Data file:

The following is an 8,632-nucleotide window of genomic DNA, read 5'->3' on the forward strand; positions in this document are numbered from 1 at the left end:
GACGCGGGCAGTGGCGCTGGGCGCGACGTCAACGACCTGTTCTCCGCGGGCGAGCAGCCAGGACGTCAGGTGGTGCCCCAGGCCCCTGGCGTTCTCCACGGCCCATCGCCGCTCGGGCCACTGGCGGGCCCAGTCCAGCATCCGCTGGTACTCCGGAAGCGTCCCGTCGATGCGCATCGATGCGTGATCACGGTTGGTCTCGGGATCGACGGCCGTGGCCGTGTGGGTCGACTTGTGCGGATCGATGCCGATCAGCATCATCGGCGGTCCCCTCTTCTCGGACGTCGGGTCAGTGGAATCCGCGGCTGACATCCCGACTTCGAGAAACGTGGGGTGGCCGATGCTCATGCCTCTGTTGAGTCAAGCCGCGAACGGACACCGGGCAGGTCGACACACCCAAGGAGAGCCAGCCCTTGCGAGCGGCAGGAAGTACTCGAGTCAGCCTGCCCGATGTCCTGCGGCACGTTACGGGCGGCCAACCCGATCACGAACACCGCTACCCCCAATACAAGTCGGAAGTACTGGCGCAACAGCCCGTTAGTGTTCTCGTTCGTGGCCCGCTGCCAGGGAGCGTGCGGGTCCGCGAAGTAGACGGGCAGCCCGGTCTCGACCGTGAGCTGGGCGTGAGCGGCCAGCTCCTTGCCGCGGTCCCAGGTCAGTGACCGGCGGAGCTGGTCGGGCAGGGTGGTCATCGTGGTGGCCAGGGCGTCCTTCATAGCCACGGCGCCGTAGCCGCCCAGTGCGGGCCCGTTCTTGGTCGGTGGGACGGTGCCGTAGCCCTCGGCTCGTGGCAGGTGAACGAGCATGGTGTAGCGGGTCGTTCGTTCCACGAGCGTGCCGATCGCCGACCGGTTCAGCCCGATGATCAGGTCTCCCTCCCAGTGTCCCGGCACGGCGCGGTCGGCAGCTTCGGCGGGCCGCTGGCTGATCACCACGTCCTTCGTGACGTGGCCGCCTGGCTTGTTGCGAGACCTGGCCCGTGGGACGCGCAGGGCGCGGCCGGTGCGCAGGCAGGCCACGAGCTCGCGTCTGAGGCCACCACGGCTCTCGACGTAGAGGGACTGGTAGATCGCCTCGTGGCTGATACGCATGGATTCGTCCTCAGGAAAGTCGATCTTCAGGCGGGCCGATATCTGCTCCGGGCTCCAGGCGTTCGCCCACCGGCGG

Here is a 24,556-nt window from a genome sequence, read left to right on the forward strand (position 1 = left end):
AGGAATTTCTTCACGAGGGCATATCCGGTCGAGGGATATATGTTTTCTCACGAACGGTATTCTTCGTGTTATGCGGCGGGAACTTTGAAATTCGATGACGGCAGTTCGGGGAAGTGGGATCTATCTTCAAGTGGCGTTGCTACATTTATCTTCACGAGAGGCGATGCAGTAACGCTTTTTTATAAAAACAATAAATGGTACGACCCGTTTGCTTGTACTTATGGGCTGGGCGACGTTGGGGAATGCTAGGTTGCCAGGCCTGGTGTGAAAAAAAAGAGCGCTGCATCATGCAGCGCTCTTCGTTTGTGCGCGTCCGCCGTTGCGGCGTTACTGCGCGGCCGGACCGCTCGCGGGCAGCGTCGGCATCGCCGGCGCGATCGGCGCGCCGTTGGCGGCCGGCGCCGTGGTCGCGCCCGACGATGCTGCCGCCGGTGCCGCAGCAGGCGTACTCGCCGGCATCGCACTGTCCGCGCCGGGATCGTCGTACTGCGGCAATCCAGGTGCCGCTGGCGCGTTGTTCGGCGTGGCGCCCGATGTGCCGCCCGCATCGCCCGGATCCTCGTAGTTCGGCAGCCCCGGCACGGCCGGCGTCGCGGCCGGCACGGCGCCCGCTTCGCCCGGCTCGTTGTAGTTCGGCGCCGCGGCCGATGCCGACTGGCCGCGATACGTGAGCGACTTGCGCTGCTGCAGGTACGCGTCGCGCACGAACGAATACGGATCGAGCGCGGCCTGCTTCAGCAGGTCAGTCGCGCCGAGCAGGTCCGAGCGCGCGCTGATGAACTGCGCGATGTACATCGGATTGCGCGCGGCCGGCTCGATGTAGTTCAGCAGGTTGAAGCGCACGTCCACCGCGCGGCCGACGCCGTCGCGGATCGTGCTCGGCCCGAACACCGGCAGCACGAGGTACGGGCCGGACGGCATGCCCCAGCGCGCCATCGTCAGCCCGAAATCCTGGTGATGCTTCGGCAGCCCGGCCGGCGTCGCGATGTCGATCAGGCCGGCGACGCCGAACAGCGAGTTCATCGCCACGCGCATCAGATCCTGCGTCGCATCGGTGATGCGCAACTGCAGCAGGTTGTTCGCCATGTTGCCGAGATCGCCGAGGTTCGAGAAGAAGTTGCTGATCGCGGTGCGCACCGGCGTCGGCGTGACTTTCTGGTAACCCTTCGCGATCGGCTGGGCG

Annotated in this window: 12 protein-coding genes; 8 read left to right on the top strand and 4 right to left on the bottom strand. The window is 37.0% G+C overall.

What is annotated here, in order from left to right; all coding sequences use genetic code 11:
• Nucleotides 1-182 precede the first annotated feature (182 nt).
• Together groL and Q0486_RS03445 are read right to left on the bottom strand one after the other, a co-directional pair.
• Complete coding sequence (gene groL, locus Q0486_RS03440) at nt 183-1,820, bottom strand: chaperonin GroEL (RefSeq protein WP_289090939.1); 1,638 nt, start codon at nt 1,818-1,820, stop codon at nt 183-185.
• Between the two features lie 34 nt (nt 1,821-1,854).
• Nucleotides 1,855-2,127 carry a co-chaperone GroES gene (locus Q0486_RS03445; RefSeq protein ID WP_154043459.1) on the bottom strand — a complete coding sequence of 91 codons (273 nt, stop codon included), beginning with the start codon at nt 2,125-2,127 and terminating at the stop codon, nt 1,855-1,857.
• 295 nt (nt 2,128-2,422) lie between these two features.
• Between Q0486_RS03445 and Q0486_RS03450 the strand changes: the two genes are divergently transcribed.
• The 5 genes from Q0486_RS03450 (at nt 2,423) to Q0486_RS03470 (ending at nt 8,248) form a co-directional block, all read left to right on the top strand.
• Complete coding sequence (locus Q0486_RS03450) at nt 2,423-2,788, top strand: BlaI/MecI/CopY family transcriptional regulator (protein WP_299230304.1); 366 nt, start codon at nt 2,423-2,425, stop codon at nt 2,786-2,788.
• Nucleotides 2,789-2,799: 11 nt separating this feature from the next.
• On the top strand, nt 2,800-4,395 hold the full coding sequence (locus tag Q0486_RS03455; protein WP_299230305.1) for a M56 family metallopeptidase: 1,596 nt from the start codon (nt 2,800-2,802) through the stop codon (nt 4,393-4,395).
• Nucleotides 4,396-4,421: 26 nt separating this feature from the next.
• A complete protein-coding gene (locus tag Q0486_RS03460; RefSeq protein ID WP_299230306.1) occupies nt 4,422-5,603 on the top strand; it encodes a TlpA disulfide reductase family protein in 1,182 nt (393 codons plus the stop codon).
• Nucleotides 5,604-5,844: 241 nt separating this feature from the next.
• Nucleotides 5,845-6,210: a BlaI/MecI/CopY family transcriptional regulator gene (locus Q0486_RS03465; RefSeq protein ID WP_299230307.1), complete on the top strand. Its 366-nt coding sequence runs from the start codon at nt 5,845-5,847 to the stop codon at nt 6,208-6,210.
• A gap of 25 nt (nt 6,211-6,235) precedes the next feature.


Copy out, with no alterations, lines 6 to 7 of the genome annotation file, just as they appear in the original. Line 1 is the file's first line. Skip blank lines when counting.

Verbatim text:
What is annotated here, in order from left to right; all coding sequences use genetic code 11:
• Nucleotides 1-182 precede the first annotated feature (182 nt).